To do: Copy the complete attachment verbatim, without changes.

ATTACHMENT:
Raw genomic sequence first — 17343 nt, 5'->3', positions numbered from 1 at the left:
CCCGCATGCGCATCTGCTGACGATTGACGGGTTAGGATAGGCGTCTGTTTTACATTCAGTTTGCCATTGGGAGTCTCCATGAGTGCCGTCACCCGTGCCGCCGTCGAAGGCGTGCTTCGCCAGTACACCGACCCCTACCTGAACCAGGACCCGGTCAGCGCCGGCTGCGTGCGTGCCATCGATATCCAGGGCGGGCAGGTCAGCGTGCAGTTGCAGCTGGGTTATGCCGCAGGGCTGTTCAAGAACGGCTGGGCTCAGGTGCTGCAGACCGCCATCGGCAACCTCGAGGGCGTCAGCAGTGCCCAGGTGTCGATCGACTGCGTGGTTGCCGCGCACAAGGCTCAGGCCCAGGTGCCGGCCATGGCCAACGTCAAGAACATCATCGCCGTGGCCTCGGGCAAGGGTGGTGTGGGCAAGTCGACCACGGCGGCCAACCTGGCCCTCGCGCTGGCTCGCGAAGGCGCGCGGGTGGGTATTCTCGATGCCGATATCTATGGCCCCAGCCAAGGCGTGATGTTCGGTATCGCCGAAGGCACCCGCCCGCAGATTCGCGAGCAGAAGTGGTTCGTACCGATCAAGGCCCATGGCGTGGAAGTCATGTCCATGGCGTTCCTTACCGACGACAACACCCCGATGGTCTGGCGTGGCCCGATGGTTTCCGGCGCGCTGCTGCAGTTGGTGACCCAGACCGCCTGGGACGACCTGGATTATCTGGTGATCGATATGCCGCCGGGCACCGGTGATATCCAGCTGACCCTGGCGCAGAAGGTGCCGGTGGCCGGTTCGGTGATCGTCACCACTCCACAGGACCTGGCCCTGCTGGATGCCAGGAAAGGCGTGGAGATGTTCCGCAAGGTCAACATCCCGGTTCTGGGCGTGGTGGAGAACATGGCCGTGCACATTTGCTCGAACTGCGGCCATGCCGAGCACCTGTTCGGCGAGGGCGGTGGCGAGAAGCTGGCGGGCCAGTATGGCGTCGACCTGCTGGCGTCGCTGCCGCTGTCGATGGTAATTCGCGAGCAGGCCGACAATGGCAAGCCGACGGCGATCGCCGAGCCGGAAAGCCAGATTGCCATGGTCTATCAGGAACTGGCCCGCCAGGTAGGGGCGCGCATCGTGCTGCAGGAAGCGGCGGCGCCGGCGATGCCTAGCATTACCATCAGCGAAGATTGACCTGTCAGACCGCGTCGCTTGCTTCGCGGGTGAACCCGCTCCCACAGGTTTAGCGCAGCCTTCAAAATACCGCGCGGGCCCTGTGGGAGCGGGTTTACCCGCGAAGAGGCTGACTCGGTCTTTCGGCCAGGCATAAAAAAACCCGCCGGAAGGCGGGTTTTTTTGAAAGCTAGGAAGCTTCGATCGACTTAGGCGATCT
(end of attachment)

Raw genomic sequence first — 17343 nt, 5'->3', positions numbered from 1 at the left:
CCCGCATGCGCATCTGCTGACGATTGACGGGTTAGGATAGGCGTCTGTTTTACATTCAGTTTGCCATTGGGAGTCTCCATGAGTGCCGTCACCCGTGCCGCCGTCGAAGGCGTGCTTCGCCAGTACACCGACCCCTACCTGAACCAGGACCCGGTCAGCGCCGGCTGCGTGCGTGCCATCGATATCCAGGGCGGGCAGGTCAGCGTGCAGTTGCAGCTGGGTTATGCCGCAGGGCTGTTCAAGAACGGCTGGGCTCAGGTGCTGCAGACCGCCATCGGCAACCTCGAGGGCGTCAGCAGTGCCCAGGTGTCGATCGACTGCGTGGTTGCCGCGCACAAGGCTCAGGCCCAGGTGCCGGCCATGGCCAACGTCAAGAACATCATCGCCGTGGCCTCGGGCAAGGGTGGTGTGGGCAAGTCGACCACGGCGGCCAACCTGGCCCTCGCGCTGGCTCGCGAAGGCGCGCGGGTGGGTATTCTCGATGCCGATATCTATGGCCCCAGCCAAGGCGTGATGTTCGGTATCGCCGAAGGCACCCGCCCGCAGATTCGCGAGCAGAAGTGGTTCGTACCGATCAAGGCCCATGGCGTGGAAGTCATGTCCATGGCGTTCCTTACCGACGACAACACCCCGATGGTCTGGCGTGGCCCGATGGTTTCCGGCGCGCTGCTGCAGTTGGTGACCCAGACCGCCTGGGACGACCTGGATTATCTGGTGATCGATATGCCGCCGGGCACCGGTGATATCCAGCTGACCCTGGCGCAGAAGGTGCCGGTGGCCGGTTCGGTGATCGTCACCACTCCACAGGACCTGGCCCTGCTGGATGCCAGGAAAGGCGTGGAGATGTTCCGCAAGGTCAACATCCCGGTTCTGGGCGTGGTGGAGAACATGGCCGTGCACATTTGCTCGAACTGCGGCCATGCCGAGCACCTGTTCGGCGAGGGCGGTGGCGAGAAGCTGGCGGGCCAGTATGGCGTCGACCTGCTGGCGTCGCTGCCGCTGTCGATGGTAATTCGCGAGCAGGCCGACAATGGCAAGCCGACGGCGATCGCCGAGCCGGAAAGCCAGATTGCCATGGTCTATCAGGAACTGGCCCGCCAGGTAGGGGCGCGCATCGTGCTGCAGGAAGCGGCGGCGCCGGCGATGCCTAGCATTACCATCAGCGAAGATTGACCTGTCAGACCGCGTCGCTTGCTTCGCGGGTGAACCCGCTCCCACAGGTTTAGCGCAGCCTTCAAAATACCGCGCGGGCCCTGTGGGAGCGGGTTTACCCGCGAAGAGGCTGACTCGGTCTTTCGGCCAGGCATAAAAAAACCCGCCGGAAGGCGGGTTTTTTTGAAAGCTAGGAAGCTTCGATCGACTTAGGCGATCT